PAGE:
As usual, it took a celebrity bust to finally interest the public in a scandal.
This time, the celebrity is Pete Townshend of the Who, and the scandal is child pornography. Townshend is accused of downloading and sharing kiddie porn files, purchasing them with his credit card.
Townshend, for his part, claims he was researching a book on his own suspected abuse as a child — the genesis of Tommy's Uncle Ernie, among other indicators in his body of work — and some of his Web writings from more than a year ago suggests there may be some truth in this.
On the other hand, there are procedures for this sort of research, none of which Townshend appears to have followed. Moreover, "research" has become a tired alibi for pederasts and other visitors to the underworld over the last decade. Every sleazeball with a disk full of pictures of naked children turns out to be working on an expose book.
Though I suspect that Townshend may be telling the truth, I have no firm opinion either way.
What I do have a strong opinion on is that the media continues to utterly fail in its reporting of this topic, and the consequence of this failure is horrible beyond imagining. And one day it will touch us all.
How do I know this? Because I've visited those depths and returned a shaken man.
The Shocking Truth
Three years ago, as editor of Forbes ASAP magazine, I was approached by Robert Grove, my multimedia editor and producer of my TV shows. The story he told me was shocking. Like most people, I knew that child porn, that most despicable of crimes, was available somewhere out there on the Web. But I assumed it was furtive, tiny and all but inaccessible; the province of a handful of perverts passing photos back and forth.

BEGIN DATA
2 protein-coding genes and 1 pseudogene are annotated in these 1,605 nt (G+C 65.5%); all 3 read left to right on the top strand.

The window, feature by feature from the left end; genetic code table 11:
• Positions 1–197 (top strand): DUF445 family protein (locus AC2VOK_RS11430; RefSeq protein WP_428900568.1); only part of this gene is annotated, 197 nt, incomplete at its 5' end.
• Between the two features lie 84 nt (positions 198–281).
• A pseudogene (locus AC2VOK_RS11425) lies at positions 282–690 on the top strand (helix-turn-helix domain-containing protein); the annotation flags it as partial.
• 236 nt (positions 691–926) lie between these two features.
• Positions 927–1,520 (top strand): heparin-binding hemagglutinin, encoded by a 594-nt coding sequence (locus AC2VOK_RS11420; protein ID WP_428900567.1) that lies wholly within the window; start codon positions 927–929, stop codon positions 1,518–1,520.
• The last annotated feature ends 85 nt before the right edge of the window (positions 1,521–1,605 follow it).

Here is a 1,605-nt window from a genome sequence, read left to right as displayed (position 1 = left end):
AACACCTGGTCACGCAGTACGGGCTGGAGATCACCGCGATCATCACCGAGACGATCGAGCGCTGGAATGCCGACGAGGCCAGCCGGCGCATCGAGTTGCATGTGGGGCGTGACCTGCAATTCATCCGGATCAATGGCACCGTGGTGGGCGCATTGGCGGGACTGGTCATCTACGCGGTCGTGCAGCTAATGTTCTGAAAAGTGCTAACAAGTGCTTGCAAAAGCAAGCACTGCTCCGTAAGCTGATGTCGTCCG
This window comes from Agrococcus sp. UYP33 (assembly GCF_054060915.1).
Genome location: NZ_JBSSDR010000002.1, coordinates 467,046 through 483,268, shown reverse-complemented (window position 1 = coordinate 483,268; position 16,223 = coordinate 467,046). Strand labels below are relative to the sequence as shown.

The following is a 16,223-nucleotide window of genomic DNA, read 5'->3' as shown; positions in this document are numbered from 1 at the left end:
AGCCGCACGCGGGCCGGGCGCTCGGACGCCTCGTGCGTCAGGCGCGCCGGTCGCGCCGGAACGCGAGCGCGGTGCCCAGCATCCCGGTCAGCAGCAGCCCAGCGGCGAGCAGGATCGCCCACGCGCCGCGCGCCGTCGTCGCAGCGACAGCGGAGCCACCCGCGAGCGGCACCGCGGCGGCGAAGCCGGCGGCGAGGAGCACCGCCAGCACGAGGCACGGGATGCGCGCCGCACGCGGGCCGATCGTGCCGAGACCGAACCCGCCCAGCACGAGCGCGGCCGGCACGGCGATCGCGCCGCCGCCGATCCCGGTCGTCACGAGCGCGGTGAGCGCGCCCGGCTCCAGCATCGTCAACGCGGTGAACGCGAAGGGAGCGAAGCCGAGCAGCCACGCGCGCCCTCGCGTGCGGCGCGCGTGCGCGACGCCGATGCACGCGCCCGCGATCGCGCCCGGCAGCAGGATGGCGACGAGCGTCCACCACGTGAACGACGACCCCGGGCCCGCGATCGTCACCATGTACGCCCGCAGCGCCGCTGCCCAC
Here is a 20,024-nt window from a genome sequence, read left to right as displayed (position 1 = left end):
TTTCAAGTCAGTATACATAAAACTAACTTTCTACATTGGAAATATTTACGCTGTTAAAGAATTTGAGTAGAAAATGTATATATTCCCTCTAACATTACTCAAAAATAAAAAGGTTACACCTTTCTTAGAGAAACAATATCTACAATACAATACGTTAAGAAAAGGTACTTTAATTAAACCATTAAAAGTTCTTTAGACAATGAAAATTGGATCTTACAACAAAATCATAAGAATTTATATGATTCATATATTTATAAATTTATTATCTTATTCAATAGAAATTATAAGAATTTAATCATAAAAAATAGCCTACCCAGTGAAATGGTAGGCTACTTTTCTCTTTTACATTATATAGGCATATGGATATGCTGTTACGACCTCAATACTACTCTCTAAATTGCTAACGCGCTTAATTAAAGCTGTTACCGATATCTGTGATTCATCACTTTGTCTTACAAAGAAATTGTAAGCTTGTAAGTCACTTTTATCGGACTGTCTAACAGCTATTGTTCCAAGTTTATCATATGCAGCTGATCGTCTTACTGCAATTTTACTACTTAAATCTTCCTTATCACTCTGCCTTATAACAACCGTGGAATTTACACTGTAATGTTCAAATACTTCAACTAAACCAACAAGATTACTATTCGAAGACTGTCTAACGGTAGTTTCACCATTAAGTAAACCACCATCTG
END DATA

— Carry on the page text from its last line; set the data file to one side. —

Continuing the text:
What Bob told me was stunning. What he had learned from his sources was that child porn wasn't a tiny boutique industry, but a global empire. That it wasn't hidden, but easy to find. But most of all, he said, this wasn't just some crude, back-alley operation, but a sophisticated business octopus, using some of the most sophisticated computer software and encryption, conveyed by some of the biggest and most legitimate corporations, and with revenues of billions of dollars. Worst of all, Bob said, this creepy shadow organization ultimately had the potential to morph into dangerous new forms and threaten our national security.
I gave Bob the assignment to chase the story as far as it would go. Little did he or I now how far that would be.
But first, we did one thing Pete Townshend apparently never did: We went to the feds. In our case, it was the FBI office in Oakland, Calif. There, the agents did exactly what they should have done: They warned us that if we were lying or downloading any of the sites, they would throw us in jail. In turn, we, as editors for Forbes ASAP, agreed to turn over any leads we had.
And then we began a three-month tour of hell.
You may think you know what the child pornography industry is, but, no matter how cynical you are, you do not. Yes, it is naked children exposing themselves. But it is worse than that. It is adults having sex with children, even babies. But it is worse than that. It is the rape and torture of little children.
But, hard as it may be to accept, it is even worse than that.
A couple of years ago, the Italian press ran a story that received little pickup in the U.S. media. It was about the arrest of an Italian-Russian pederast ring that was taking orders from customers to kidnap Russian orphans according to pre-specified characteristics like hair color — then torture and kill them on camera for posting on the Web.
This is the very heart of darkness. These are images that are more than shocking and repulsive. They kill your soul, in part because you know that every poor child you see on these sites is dead, if not now at the hands of a sadist, then decades from now from drugs, alcoholism or suicide. The pictures first make you sick, then angry, and finally homicidal. If you could get ahold of the people perpetrating this, you would kill them with your bare hands. But you can't; the best thing you can do is expose them. So you go on.
Very quickly, I made it a point not to look at the pictures anymore. That was my prerogative as editor. But it was already too late: There were already certain unspeakable images so burned into my brain that, even now, I wish I could take a scalpel and cut them out.